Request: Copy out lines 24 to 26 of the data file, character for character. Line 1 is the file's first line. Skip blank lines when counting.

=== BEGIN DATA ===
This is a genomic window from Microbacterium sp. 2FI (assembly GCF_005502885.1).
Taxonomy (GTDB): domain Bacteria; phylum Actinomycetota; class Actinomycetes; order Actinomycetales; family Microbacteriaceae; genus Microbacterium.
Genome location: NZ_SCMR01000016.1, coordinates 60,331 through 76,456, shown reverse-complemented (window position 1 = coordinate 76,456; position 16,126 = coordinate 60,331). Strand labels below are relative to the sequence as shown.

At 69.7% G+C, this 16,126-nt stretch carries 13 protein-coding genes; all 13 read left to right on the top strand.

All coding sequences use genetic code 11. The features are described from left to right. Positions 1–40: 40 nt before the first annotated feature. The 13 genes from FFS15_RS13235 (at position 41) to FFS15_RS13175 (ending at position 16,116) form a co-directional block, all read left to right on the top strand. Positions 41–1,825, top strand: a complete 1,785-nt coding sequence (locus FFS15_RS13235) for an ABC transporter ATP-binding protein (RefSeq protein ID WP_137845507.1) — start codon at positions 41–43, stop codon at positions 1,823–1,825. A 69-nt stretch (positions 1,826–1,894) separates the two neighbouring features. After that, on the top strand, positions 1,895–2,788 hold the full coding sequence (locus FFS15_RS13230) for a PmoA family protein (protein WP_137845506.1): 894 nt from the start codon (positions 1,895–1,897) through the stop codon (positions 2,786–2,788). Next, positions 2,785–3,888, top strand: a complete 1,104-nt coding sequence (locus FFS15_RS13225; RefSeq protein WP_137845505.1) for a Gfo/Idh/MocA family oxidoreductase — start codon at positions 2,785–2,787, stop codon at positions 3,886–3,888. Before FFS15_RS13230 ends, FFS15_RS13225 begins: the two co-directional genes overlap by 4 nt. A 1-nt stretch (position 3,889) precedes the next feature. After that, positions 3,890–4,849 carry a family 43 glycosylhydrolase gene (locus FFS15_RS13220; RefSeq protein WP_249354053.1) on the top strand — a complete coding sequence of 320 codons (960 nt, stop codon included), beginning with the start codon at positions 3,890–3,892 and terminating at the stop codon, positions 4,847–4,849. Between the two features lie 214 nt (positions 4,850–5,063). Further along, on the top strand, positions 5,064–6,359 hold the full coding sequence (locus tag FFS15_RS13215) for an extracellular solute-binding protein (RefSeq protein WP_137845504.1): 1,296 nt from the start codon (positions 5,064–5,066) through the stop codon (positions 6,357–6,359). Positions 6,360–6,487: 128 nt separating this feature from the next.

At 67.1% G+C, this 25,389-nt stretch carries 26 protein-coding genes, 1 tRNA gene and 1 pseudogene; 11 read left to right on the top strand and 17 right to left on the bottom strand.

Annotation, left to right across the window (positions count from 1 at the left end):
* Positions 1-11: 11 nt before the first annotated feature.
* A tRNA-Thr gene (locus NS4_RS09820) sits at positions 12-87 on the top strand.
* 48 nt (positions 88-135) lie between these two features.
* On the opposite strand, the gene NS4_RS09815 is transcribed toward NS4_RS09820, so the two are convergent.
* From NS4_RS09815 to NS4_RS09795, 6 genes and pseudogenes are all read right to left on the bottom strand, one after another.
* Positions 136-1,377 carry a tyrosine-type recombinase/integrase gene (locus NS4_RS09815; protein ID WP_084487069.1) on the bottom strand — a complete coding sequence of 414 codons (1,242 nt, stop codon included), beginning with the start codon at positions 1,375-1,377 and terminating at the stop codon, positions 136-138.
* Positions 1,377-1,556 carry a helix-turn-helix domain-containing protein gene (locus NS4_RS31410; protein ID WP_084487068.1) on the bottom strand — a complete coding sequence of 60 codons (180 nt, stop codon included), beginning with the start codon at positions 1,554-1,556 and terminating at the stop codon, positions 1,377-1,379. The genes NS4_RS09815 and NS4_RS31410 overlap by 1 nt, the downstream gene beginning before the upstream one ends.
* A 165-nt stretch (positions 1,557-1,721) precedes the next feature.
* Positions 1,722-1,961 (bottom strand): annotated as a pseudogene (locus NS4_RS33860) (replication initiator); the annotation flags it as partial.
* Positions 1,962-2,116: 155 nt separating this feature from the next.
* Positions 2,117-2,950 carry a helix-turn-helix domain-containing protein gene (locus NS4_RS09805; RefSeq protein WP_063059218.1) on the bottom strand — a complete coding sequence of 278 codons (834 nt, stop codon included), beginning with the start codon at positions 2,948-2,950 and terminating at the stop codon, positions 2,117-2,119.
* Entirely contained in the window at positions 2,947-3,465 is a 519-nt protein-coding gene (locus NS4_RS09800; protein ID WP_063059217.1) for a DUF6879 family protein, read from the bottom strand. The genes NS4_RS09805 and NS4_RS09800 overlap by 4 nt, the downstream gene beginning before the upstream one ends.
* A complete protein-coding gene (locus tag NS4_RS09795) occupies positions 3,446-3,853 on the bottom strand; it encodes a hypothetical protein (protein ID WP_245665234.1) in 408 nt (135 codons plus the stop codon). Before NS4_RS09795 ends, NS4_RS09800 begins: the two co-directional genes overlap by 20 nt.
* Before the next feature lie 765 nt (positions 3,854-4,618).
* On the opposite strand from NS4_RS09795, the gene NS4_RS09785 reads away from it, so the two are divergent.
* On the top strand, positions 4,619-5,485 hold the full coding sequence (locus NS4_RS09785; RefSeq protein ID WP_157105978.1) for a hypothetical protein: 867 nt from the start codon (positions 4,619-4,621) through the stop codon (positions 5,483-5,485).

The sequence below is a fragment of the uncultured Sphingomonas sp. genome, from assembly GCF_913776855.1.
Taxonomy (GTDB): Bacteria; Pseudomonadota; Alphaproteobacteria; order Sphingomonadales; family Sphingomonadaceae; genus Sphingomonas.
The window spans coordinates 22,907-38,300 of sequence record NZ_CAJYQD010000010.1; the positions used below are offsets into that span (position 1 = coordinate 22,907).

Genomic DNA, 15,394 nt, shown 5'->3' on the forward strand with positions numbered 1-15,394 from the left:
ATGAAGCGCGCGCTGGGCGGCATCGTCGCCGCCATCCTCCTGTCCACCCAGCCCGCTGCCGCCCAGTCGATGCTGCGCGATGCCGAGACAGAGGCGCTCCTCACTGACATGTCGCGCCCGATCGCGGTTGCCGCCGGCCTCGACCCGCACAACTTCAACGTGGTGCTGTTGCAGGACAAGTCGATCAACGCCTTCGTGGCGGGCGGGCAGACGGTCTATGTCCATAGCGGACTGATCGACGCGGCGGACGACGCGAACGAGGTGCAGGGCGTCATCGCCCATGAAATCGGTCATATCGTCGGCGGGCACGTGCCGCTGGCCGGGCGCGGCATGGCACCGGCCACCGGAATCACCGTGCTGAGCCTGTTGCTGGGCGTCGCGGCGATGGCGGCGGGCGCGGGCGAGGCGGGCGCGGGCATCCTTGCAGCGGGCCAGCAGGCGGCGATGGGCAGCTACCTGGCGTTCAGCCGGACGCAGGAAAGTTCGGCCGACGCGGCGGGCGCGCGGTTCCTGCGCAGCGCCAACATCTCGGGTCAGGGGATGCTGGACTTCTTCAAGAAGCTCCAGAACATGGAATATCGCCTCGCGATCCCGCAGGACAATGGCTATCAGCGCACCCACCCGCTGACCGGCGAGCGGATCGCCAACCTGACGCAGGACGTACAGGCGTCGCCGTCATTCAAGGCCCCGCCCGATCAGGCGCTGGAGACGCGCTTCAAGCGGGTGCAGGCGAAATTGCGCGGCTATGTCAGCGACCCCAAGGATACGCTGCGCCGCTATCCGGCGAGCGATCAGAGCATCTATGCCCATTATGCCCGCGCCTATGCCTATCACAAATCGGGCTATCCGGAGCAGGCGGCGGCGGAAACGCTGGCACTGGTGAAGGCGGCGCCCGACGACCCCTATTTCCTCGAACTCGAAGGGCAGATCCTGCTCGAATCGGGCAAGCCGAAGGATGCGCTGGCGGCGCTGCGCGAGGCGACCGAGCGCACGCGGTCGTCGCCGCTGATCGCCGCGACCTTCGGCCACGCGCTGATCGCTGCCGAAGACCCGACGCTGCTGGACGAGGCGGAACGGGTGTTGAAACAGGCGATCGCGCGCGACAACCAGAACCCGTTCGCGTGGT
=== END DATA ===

The sequence below is a fragment of the uncultured Sphingomonas sp. genome, from assembly GCF_913776855.1.
Taxonomy (GTDB): Bacteria; Pseudomonadota; Alphaproteobacteria; order Sphingomonadales; family Sphingomonadaceae; genus Sphingomonas.
The window spans coordinates 22,907-38,300 of sequence record NZ_CAJYQD010000010.1; the positions used below are offsets into that span (position 1 = coordinate 22,907).